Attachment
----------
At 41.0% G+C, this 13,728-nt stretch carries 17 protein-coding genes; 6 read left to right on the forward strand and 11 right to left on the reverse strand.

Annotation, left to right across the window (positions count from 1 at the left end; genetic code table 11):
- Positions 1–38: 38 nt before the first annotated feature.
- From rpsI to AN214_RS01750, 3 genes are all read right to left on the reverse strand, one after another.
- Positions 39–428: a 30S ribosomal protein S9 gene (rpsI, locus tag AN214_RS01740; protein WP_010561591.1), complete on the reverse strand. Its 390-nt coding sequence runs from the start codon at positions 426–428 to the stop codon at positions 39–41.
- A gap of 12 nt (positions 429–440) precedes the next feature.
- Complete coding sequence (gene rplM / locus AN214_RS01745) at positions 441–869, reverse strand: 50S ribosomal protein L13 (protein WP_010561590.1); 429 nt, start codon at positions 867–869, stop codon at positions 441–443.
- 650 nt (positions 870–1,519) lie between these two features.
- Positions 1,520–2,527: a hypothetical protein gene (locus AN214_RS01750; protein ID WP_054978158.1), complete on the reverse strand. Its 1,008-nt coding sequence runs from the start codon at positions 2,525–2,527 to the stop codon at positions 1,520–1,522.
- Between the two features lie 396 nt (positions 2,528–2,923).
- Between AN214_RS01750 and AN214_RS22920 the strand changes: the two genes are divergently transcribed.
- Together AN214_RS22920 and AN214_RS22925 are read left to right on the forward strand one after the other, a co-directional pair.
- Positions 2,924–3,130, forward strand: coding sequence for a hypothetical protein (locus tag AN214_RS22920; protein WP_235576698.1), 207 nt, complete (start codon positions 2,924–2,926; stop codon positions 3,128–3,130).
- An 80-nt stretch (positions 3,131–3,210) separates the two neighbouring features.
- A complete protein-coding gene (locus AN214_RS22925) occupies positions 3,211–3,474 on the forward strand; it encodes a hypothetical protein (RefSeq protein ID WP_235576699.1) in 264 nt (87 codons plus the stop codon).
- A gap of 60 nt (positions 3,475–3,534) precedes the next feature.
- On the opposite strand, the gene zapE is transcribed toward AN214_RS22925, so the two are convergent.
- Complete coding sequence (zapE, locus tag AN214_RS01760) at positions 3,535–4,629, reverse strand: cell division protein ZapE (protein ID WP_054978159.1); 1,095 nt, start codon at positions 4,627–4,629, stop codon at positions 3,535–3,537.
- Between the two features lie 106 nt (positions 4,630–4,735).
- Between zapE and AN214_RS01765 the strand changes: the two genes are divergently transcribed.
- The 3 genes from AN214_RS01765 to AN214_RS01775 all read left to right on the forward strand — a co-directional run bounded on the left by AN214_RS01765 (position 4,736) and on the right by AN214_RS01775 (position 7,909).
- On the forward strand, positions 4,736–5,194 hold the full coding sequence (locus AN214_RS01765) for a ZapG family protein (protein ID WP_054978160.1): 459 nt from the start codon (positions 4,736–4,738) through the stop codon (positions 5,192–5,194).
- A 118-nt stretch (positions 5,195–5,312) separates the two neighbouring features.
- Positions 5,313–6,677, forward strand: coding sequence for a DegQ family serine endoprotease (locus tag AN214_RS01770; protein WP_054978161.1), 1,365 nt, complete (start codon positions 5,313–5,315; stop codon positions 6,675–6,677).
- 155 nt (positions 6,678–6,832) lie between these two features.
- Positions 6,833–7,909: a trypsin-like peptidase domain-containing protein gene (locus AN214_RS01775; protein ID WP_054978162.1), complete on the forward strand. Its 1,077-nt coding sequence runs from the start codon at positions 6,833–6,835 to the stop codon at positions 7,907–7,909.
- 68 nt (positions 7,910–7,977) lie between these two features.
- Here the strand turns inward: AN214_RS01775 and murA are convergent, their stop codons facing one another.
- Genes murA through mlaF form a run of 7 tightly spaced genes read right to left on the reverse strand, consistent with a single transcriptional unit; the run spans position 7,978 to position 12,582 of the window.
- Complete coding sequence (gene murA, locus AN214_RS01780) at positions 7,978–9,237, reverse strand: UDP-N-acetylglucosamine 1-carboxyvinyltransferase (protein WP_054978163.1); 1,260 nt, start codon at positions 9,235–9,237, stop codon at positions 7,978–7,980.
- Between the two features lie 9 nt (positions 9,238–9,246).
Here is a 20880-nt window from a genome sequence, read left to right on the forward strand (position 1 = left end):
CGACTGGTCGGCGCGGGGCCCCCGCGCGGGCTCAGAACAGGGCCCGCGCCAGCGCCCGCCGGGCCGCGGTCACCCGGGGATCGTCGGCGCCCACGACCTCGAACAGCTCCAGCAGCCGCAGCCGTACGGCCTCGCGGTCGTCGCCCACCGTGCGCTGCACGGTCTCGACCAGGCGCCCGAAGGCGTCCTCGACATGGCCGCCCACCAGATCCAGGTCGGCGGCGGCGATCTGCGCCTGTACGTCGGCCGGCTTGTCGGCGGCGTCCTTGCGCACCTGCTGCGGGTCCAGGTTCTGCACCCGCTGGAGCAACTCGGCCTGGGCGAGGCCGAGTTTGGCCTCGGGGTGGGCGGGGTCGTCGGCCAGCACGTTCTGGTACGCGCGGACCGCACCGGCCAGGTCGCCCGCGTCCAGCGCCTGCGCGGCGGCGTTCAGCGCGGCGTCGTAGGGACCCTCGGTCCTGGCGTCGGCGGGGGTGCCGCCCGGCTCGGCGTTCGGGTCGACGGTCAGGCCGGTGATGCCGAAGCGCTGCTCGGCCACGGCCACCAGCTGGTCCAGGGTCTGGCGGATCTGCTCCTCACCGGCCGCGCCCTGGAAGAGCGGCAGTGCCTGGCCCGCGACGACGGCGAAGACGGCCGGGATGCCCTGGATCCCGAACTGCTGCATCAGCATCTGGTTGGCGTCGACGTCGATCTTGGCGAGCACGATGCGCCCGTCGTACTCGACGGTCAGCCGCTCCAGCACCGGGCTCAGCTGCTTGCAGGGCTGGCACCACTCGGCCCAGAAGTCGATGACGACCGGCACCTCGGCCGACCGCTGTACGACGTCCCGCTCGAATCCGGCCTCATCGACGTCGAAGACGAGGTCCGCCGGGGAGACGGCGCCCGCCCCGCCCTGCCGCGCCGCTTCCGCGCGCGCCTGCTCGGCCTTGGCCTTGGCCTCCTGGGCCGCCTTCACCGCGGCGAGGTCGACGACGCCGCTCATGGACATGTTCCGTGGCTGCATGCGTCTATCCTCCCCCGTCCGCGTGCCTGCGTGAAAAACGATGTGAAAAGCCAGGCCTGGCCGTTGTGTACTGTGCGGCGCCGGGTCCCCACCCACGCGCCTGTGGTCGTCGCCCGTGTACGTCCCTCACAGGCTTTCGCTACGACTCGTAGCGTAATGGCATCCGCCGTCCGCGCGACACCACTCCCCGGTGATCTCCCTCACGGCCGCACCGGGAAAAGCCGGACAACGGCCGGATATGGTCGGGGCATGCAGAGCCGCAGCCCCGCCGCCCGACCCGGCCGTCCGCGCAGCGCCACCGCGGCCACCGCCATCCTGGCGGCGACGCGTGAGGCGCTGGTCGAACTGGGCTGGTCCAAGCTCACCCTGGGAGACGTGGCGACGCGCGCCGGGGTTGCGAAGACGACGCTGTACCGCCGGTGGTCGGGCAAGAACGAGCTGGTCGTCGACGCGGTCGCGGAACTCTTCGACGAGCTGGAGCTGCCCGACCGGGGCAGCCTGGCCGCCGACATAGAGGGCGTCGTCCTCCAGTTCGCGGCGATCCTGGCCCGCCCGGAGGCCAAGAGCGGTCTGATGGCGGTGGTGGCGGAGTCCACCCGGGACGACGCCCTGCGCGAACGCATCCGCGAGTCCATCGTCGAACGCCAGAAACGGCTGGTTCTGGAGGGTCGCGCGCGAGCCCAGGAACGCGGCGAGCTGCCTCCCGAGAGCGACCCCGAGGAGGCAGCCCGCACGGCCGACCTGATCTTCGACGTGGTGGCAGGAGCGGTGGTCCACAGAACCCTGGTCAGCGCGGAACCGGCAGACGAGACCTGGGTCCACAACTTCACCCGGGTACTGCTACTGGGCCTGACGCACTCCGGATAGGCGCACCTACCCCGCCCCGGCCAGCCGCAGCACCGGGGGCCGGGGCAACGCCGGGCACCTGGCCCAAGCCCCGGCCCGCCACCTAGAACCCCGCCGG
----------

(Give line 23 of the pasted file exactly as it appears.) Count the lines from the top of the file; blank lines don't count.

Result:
- A 118-nt stretch (positions 5,195–5,312) separates the two neighbouring features.